Keep your Customers Happy - Sure hermies and all male packs are bound to happen. But that customer went to great lengths to grow your gear. They spent time and money buying the seeds, they waited weeks to get them from half way around the world. They grew them out and babied them like their children. Then tragedy struck and now they are upset. Understandable. They wasted more than the cost of a pack of seeds growing them out. They used space in their garden, they paid for all the growing medium, nutrients, water and electricity to grow them. So don’t just offer to replace the seeds. Kill them with kindness. Offer them several packs of seeds and feel free to send them new unreleased stuff to help make them feel special. That’s how you turn an unhappy customer into an evangelist.

Pitch In - Don’t be afraid to help others. There’s lots of communities out there where new growers go for advice. Share some advice with them. You have lots of experience and knowledge (I hope) and it would behoove you to share it with others.

Help those in Need - If you see someone who is having a rough go and might have gotten screwed over by someone else (there’s lots of scammer in this biz after all) offer to help make it right. It’s an opportunity to turn someone else’s bad review into someone who will spread the word of how generous you are.
 
Rootbound

Rootbound

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Just read this article written by Matt of Riot Seeds on his perspective of proper etiquette in the breeding and pollen chucking world. Some of it resonated with me.

Take what you want and leave the rest. :D:smoking:

Quoted from Matthew,

The world of seed making, breeding, and pollen chucking is growing every single day with people new to the business. These aspiring breeders are finding themselves dropped into the middle of an arena that is filled with a great deal of unspoken rules, backdoor handshakes, constantly changing alliances (is this too Game Of Thronesy?). With everything in a constant state of change, it’s hard for people to figure out what rules always hold true as far as the permitted use of others’ genetics in their own work. Here’s a few tips that may help you to navigate those waters while avoiding the pitfalls that bring unwanted attention and drama.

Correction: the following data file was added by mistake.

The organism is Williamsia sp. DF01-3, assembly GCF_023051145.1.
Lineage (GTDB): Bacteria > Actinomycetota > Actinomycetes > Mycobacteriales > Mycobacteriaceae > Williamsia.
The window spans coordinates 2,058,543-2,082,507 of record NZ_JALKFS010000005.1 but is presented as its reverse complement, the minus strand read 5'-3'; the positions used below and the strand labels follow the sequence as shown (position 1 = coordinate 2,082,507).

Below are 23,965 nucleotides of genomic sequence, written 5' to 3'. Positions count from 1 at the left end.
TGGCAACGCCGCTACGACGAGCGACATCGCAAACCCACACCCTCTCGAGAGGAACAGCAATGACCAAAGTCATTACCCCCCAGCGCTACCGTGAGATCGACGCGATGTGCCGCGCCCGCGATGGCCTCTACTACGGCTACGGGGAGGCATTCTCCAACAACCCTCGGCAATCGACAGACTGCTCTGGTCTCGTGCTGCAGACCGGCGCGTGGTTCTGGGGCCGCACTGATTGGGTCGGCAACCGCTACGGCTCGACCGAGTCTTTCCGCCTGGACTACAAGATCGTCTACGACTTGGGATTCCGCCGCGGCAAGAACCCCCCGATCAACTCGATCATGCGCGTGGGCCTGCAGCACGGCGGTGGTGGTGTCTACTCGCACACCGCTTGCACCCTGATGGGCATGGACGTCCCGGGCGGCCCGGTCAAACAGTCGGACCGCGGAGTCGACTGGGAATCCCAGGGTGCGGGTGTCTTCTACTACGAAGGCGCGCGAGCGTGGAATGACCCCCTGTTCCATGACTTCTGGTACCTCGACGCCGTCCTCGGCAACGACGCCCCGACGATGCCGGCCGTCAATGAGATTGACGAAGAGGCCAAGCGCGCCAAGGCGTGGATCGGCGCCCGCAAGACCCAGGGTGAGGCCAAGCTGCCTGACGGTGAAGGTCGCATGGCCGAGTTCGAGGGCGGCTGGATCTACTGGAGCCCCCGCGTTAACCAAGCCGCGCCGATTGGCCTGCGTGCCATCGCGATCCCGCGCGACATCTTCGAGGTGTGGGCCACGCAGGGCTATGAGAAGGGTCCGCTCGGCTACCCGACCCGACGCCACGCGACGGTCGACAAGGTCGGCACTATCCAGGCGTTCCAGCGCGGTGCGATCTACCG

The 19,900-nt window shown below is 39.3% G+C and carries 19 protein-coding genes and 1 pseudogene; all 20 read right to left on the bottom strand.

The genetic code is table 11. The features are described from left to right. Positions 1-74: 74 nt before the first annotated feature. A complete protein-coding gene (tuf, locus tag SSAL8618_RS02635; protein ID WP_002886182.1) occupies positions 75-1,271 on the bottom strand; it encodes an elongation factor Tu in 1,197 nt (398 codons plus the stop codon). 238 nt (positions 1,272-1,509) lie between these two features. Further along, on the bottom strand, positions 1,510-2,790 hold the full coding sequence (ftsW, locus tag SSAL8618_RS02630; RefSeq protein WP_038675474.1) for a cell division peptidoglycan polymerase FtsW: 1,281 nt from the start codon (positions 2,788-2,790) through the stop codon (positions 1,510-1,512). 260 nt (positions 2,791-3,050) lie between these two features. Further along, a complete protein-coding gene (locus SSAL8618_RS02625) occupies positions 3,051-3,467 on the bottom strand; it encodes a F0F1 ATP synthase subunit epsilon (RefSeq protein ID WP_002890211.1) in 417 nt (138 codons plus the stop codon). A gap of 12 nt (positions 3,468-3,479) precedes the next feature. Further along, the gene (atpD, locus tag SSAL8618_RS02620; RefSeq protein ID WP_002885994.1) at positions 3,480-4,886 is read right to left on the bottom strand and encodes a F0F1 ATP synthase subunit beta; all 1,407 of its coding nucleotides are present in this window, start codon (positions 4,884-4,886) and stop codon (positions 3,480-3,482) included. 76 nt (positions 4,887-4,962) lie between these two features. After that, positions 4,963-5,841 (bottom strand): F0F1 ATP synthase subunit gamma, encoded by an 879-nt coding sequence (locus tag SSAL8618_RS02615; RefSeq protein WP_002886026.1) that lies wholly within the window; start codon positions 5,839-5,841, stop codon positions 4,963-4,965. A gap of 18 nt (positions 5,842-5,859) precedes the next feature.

Paying dues isn’t something new to the world of business, in fact in many industries including the cannabis breeding world. You’ll also find it big in the tattoo world, plumbers, professional wrestling, and pirate ships. The world of breeding and seed companies isn’t a new thing despite the history not being covered in books and not being as accessible to those who have just arrived. Needless to say, paying dues is important. This is where you first find your foothold in the world of breeding, establishing your name, your style of breeding, as well as the knowledge you’ve learned up until this point. So with this in mind, the following are rules to keep you from stepping on others’ toes at the same time as allowing you to start your adventure and keep your focus on what is important – good, solid breeding.

Rule 1: Pull up a chair and shut your mouth
This may be the most often broken rule by newcomers. Everyone wants to talk about their expertise and the “facts” that they learn on instagram or, in the case of the older days, cannabis forums. While an even exchange is great between peers, there will be times when an old, learned, seasoned breeder offers some advice. Close your mouth and listen. You’d be surprised what you could learn if you hang out and just listen when an old schooler lets some of his knowledge and trade secrets out. It’s a chance to eat that proverbial Super Mario Brothers mushroom and power up. Now, this doesn’t mean that you shouldn’t ask questions when the time is right, in fact if a breeder doesn’t invite questions about breeding, that should make you question them as breeders. Breeding should be a passion and passionate people love talking about the science of breeding.

Rule 2: Breeding is IN FACT a science